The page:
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The pipework is a mix of brass wire in 0.3, 0.4, 0.6 and 0.7mm brass wire, a few whitemetal castings and Hornby Class 31 buffer beam valves (of all things). The air pipes are also from the same set. I added circular etched water filler lids from one of my old O&K kits on the cylinders. The cab received a section of Talyllyn coach roof and a larger footplate, as well as a little detailing to the front of the tender inside the cab, where the coal drops through etc. Just something to catch the eye, I'm not certain it's accurate as I couldn't find any photos of the tender front. On the rest of the tender as well as handrails, I added beading to the 'cab' cutout, a false floor inside the tender and a water filler hatch.

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I'm planning to spray it all black before picking out the tender and cab sides in green, and then red footplate edges and buffer beams...

 

Obviously all this effort on a locomotive, it needed something to pull! I bought this coach from Shapeways some time ago but never got very far with it. Today I modified the Graham Farish BR2 bogies by removing the couplings and added Greenwich ones, and constructed something to use a as a coach floor once it's painted. The roof and sides are one, so once painted I will glaze, and then add a rudimentary interior and finally the floor.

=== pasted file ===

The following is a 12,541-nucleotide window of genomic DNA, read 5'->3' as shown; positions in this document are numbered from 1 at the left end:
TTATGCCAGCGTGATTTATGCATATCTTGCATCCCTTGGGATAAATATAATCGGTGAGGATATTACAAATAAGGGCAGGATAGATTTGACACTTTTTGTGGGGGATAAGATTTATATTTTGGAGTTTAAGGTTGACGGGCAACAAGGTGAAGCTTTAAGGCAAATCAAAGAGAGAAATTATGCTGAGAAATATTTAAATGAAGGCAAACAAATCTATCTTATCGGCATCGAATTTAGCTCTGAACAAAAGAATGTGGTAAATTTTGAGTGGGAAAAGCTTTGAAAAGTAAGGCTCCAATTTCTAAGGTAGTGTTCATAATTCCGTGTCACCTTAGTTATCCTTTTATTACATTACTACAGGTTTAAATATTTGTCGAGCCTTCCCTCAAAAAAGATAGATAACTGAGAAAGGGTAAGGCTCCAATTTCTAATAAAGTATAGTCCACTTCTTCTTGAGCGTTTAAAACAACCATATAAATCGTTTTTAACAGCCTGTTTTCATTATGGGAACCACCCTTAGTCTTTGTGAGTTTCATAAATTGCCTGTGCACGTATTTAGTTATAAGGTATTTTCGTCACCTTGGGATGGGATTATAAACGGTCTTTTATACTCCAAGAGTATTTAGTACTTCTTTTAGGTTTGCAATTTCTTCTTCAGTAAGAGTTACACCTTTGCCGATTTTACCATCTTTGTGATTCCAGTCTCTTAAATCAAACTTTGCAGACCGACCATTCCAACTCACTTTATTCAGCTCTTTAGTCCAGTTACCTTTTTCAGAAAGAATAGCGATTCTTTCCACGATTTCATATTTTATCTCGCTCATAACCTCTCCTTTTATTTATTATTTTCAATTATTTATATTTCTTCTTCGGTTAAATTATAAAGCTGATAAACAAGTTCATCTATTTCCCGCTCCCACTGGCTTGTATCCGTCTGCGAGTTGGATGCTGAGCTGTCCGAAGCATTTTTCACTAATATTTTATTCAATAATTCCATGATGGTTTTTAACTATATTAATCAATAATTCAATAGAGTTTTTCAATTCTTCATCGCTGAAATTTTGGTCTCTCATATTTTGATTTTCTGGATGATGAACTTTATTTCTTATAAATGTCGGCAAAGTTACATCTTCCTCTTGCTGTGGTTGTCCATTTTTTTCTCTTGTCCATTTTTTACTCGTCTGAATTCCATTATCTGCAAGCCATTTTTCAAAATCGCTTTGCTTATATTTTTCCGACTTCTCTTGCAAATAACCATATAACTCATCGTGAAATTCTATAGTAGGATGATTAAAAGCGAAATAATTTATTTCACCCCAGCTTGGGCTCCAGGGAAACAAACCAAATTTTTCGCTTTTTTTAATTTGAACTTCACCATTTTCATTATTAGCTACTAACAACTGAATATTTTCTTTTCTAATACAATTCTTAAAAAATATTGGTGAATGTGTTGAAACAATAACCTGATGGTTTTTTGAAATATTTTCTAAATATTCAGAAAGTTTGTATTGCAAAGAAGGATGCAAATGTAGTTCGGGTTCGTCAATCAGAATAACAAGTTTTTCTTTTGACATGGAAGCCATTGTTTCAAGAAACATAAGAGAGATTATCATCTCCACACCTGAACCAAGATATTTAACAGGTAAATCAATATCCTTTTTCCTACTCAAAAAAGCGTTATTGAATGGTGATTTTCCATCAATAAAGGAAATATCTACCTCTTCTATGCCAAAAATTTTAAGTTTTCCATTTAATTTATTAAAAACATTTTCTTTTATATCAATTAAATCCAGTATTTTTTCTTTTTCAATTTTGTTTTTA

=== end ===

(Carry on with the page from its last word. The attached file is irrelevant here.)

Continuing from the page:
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Size wise it's a good match with the locomotive. I'm not certain without going through books again whether it's a Russian or Polish (or even Romanian) design, but it's a short length which suits the potential shunting plank concept layout (more on that shortly).

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Finally, a glimpse with the other relevant locomotive, the Romanian Lyd2, which I've had to fabricate a replacement roof for today as I'd lost the original. A can of San Miguel succumbed to the knife and worked a treat. Now to decide what colour to paint it, and the coach. More soon...

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The second of my Polish locomotives, the PX48, is also now at the stage of weathering after pressing on with painting over the last 24 hours...

FullSizeRender-757659.jpg

It's a pretty straight forward colour scheme, but the green required careful masking! The model was first sprayed black, a mix of satin and matt black enamel from Humbrol. I then mixed up a green using Humbrol 131 as a base, and adding a darker olive green until I had a shade I was happy with, again airbrushed. Once this was dry I used red to pick out the handrails, buffer beams and sides of the footplate and sole bars as well as the coupling rods.

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The headlight rims and the spectacle plates and cab side windows were edged in with white by hand, and the headlights touched in with silver. The etched works plates, done by Steve at Narrow Planet a long time ago in brass had a red backing added, but didn't look right in raw metal so I dry brushed white over them. It's not perfect but better than before. The finish was sealed with dull-cote before I added glazing using 10thou clear styrene.

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The plan now will be to lightly weather the model, and then add some coal in the tender. More soon...

Edited by James Hilton